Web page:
According to the present invention, the aim is reached by providing a Factor X analogue having a modification in the region of the natural Factor Xa activation cleavage site. The modification in the region of the activation cleavage site is a novel recognition and processing site for a protease which site is not naturally located at this position in the polypeptide, which protease would not usually cleave the polypeptide at this site.

BRIEF DESCRIPTION OF THE DRAWINGS

FIGS. 1A and 1B: nucleotide and amino acid sequence of Factor X (SEQ ID NOS:26 and 27).

FIGS. 2A and 2B: schematic representation of the Factor X analogues having modified protease cleavage sites in the region of the activation peptide (SEQ ID NOS:77–95).

FIG. 3: schematic representation of the expression vector phAct-rFX.

FIGS. 4A and 4B: Western blot analysis of rFactor X expressed in CHO cells before and after amplification.

FIGS. 5A and 5B: Western blot analysis of rFactor X after in vitro cleavage by furin derivatives.

FIG. 6: Western blot analysis of rFactor X molecules expressed in furin containing and furin deficient cells.

FIG. 7: schematic representation of rFX/rFXa analogue constructs having modified C-termini of the heavy chain (SEQ ID NOS:77, 78 and 96–98).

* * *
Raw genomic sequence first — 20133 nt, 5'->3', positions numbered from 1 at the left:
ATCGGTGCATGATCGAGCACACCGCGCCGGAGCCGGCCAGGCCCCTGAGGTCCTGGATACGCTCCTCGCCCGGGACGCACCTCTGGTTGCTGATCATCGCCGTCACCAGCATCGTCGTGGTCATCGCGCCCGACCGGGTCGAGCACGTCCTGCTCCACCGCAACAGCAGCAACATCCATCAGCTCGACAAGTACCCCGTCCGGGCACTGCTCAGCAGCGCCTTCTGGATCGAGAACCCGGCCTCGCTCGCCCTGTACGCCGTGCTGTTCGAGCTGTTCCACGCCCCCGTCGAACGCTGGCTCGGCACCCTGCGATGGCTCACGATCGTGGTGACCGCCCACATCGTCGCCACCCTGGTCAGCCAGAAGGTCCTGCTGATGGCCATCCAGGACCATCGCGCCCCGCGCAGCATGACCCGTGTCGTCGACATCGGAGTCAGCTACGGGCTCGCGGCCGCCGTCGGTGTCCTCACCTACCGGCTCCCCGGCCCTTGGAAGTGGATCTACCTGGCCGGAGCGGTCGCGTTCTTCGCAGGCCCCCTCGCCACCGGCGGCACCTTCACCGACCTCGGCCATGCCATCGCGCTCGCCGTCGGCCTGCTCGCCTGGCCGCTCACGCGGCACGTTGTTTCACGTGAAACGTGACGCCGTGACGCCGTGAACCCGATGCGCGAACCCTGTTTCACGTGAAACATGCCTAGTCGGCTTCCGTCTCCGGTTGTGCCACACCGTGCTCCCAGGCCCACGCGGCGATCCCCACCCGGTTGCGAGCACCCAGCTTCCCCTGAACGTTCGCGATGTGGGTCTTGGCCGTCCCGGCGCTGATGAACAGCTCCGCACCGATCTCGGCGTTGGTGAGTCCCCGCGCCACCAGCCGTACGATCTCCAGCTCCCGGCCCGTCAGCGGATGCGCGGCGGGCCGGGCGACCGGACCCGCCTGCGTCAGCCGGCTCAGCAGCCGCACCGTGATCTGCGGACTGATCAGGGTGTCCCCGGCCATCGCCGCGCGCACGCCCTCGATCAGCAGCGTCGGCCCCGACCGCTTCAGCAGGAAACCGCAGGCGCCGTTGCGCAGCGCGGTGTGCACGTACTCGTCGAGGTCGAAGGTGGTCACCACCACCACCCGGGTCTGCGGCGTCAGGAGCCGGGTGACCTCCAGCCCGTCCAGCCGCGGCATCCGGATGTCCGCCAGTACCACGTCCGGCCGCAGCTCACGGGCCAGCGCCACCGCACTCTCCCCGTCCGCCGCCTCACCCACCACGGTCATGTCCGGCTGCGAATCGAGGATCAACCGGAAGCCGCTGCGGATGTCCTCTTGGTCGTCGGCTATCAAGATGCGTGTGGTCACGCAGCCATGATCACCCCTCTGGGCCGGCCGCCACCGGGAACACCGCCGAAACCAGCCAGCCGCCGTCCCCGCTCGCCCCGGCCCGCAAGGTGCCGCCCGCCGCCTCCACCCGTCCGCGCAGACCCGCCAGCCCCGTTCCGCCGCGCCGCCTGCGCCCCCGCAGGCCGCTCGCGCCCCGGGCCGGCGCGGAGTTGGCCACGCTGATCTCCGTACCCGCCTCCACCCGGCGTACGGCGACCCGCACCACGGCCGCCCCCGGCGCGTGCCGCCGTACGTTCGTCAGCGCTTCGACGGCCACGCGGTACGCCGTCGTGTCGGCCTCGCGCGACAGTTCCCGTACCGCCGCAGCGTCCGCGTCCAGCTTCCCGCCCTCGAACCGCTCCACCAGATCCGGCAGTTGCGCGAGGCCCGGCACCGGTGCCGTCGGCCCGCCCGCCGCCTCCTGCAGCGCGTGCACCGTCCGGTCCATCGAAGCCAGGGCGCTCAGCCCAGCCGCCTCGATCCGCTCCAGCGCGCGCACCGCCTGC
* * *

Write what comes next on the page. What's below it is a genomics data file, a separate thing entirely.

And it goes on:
FIG. 8: schematic representation of the N-termini of rFactor X processing products of furin containing and furin deficient CHO cells prior to and after additional treatment with recombinant furin (SEQ ID NOS:99–104).

FIG. 9: Western blot analysis of rFactor FXRRKR/I expressed in CHO cells.

FIGS. 10A and 10B: Western blot analysis of rFactor FXRRKR/I after in vitro activation with furin derivative.

FIG. 11: Western blot analysis of rFactor FXDFTR/V after in vitro activation with furin derivative.

DETAILED DESCRIPTION

The Factor X analogue according to the invention is modified particularly in the activation peptide which is removed when Factor X is activated to Factor Xa. At least one amino acid within the amino acid sequence of the activation peptide of Factor X is modified. Said modification is particularly located in the C-terminal region of the activation peptide and represents, at least, an exchange of at least one amino acid between position Gly228 and Arg234 of the Factor X amino acid sequence. The position of amino acids is based on the numbering according to the sequence shown in FIGS. 1A–1B, starting with Met1 and ending with Lys488.

Said modification in the Factor X analogue according to the present invention is preferably an exchange of a Factor VIIa/Factor IXa processing site located at this position for an alternative cleavage site of a different protease. The modification can be a substitution of at least one amino acid, or an insertion of a peptide sequence representing a protease recognition or cleavage site. In the Factor X analogue according to the invention, the modification is preferably such that it represents a detection or cleavage sequence for a protease from the group of endoproteases, such as kexin/Kex2, furin/PACE, PC1/PC3, PC2, PC4, PACE 4, LPC/PC7 (as described in Barr et al., 1991, Cell 66:1–3 or in U.S. Pat. No. 5,460,950), of serine proteases, such as Factor XIIa, Factor XIa, Factor IIa, Factor Xa, or of kallikrein, or of a derivative of these proteases.